Rustico, no I haven't purchased anything. My Wife's sister has asked but If I started the thread by saying "I'm looking for a friend" everyone would think I meant me. So instead I just asked the question point blank,

Submitted by XBoxBoy on October 17, 2007 - 9:36am.

The reason that the federal government doesn't subsidize earthquake insurance but does subsidize flood insurance has to do with politics. Some states receive lots more handouts (subsidies) while others receive far fewer handouts. If you are in a state that the politicians want to court, then your state will get lots of subsidies.

The states that win in this little game are those with few voters per electoral vote, and those that have close elections between democrats and republicans. California, where the earthquake insurance would be needed, is neither of these. We have way too many voters per electoral vote and we overwhelmingly vote democrat. That's also why the republicans hardly campaign at all in California in the presidential elections.

This also leads me to believe that many politicians (particularly senators) are not going to be very inclined to bail out the SoCal housing market. There's just nothing in it for them. They may allow lots of speeches and they might nod their heads approvingly, but getting something through the senate that helps mainly california is a tough task.

Submitted by lonestar2000 on October 17, 2007 - 12:48pm.

Don't expect a government bailout in leu of earthquake insruance, just look at New Orleans, people are still waiting for that check.

I agree with the general sentiment of the thread, if you have your own money in the balance and it is an older home, by all means get the insurance. If you bought with 100% financing and the home has newer earthquake avoidance techniques incorporated then you are probably ok without it.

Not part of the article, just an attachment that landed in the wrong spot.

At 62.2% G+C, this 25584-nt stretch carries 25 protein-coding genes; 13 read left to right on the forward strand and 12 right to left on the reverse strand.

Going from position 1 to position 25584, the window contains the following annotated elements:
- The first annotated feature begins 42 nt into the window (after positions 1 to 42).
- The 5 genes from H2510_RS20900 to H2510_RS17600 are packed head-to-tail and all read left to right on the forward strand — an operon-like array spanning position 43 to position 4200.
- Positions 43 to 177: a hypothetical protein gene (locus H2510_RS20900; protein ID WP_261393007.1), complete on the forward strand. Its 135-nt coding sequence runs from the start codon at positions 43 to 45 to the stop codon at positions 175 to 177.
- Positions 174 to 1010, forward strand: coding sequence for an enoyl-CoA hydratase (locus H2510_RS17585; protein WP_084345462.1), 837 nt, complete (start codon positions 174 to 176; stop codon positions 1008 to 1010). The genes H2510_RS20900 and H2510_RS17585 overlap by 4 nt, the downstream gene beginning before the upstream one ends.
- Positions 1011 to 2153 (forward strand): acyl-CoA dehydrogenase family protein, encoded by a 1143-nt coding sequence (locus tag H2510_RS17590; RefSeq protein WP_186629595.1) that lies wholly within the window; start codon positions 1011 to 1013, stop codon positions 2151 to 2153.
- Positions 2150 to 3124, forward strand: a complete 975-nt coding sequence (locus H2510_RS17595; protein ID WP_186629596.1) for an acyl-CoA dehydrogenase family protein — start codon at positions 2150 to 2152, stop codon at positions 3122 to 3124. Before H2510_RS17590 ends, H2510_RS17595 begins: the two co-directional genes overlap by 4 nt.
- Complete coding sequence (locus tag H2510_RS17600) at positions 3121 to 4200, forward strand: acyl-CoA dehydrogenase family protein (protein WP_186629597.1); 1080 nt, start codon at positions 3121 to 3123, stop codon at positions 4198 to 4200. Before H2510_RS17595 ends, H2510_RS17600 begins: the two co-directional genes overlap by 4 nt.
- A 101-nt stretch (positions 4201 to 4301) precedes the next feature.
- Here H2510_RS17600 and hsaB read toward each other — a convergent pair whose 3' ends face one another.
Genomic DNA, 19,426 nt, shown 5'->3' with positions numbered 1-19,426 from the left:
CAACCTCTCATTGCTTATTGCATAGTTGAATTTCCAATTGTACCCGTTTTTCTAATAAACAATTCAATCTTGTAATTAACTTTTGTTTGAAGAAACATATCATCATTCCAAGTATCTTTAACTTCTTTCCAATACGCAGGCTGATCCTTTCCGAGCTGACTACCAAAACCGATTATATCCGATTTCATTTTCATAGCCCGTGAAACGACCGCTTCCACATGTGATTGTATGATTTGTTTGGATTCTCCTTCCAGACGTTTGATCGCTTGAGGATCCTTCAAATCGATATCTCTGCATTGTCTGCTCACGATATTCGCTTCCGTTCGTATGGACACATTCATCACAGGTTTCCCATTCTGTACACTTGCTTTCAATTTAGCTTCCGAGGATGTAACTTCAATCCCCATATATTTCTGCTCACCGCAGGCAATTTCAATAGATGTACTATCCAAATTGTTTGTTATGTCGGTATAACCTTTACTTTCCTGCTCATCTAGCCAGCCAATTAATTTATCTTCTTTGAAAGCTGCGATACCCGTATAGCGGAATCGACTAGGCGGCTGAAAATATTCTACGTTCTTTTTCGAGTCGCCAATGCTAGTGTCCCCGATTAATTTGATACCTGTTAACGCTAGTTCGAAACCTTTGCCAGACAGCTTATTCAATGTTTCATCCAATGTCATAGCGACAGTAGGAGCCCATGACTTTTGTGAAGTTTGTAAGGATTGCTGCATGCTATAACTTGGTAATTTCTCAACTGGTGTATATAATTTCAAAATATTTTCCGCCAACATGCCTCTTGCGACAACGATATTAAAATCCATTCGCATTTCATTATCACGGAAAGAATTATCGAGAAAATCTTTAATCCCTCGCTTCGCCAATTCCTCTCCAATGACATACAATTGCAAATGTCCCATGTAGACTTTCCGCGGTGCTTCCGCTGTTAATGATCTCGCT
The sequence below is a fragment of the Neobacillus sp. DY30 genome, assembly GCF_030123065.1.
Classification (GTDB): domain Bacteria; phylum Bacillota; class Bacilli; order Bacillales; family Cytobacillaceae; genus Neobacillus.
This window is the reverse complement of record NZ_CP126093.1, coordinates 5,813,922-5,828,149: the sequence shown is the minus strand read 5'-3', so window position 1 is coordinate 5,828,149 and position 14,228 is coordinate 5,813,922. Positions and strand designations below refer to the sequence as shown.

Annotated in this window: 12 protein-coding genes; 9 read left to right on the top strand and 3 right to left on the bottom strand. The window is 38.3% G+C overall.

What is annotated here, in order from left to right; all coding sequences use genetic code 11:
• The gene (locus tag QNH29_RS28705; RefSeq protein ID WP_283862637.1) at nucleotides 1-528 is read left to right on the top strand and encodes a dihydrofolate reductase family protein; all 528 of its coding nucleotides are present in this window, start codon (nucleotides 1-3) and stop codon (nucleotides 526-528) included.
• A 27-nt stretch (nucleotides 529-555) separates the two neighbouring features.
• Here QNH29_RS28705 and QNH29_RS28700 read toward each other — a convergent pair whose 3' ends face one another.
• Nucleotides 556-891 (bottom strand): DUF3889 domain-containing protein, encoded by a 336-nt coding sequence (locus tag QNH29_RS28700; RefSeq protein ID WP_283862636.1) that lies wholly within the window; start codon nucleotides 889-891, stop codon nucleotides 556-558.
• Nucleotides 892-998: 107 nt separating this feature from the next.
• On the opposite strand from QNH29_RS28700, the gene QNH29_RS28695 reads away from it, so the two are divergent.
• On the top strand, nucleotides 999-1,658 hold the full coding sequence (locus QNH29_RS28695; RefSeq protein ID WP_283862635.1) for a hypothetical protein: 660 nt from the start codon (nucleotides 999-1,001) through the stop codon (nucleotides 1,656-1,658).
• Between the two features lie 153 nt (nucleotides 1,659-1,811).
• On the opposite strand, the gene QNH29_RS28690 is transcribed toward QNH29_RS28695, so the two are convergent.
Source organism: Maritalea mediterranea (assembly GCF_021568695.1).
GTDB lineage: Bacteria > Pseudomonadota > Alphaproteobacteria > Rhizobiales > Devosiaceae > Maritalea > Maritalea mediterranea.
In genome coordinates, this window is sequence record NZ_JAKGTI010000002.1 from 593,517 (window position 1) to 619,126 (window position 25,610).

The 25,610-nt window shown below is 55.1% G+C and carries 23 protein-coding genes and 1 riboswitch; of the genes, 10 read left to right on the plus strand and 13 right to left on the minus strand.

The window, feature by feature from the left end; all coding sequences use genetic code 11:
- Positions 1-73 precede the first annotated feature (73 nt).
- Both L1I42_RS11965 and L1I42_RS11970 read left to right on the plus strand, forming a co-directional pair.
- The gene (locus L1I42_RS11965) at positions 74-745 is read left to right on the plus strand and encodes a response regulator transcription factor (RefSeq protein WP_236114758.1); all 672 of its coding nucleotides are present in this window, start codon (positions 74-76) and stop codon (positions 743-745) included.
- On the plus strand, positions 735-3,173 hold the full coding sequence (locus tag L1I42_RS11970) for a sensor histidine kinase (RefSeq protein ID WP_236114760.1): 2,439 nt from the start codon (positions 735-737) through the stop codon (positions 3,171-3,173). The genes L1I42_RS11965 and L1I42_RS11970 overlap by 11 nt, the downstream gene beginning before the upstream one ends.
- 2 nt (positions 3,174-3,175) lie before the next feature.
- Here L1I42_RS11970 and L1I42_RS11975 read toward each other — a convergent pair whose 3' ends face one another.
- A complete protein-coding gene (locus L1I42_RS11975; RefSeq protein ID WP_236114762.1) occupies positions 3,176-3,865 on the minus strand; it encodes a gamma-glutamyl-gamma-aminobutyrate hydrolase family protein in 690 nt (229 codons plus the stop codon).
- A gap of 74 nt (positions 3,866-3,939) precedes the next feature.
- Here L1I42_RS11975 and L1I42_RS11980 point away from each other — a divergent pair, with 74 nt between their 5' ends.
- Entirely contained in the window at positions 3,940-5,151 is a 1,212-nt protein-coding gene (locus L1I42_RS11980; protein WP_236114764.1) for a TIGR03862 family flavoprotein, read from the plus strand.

It also matters what the home is built on. Loose sand makes for liquid like movement in an earthquake, not much survives that. In contrast, if the home is built on bedrock it will probably have much more limited movement during an earthquake and has a better chance of surviving intact.

In the end you have to weigh all the pros and cons and decide based on your tolerance of risk...kind of like investing in stocks, climbing rope, quality parachutes, filtered water, condoms, etc. :P

Submitted by Alex_angel on October 18, 2007 - 6:38am.

How many people do you guys know that own it? So far I haven't found one person at work that does.

Submitted by The-Shoveler on October 18, 2007 - 7:04am.


I think the question to ask is your lot half fill / half Cut, Usually the view homes are built on half fill/half cut lots, if you have a hill in your back yard it is most likly a cut lot,

If I was sitting on a half fill /half cut lot then I would think about earthquake insurance.

I look for a view home on a cut lot when I look to buy a home myself.

Submitted by novice1027 on October 18, 2007 - 8:16am.

I have it, always have. It doesn't seem the expensive to me. I think I pay about $280/yr for it. Somewhere in that ballpark. I gives me peace of mind.

Submitted by mglsharkson on November 4, 2007 - 8:42am.

I been tempted to get it, owning a single family house close to the beach (PB). Living with a sand base means the house is toast if the big one hits. Before this house we live in North Park, i remember the old fashion weights slamming in the window frames in the early 90's quake. People called from the east coast because of watching the news with LA hammered. No other damage however. After growing up in LA with earthquakes happing all the time SD is rather quiet.

I remember my folks 2 story house in LA damage back in the 70's (mostly pool), not enough to trigger the deductible so it did not help. The insurance back then I believe was more liberal then today. Debris removal would make it worthwhile, I am going to have to check back into this.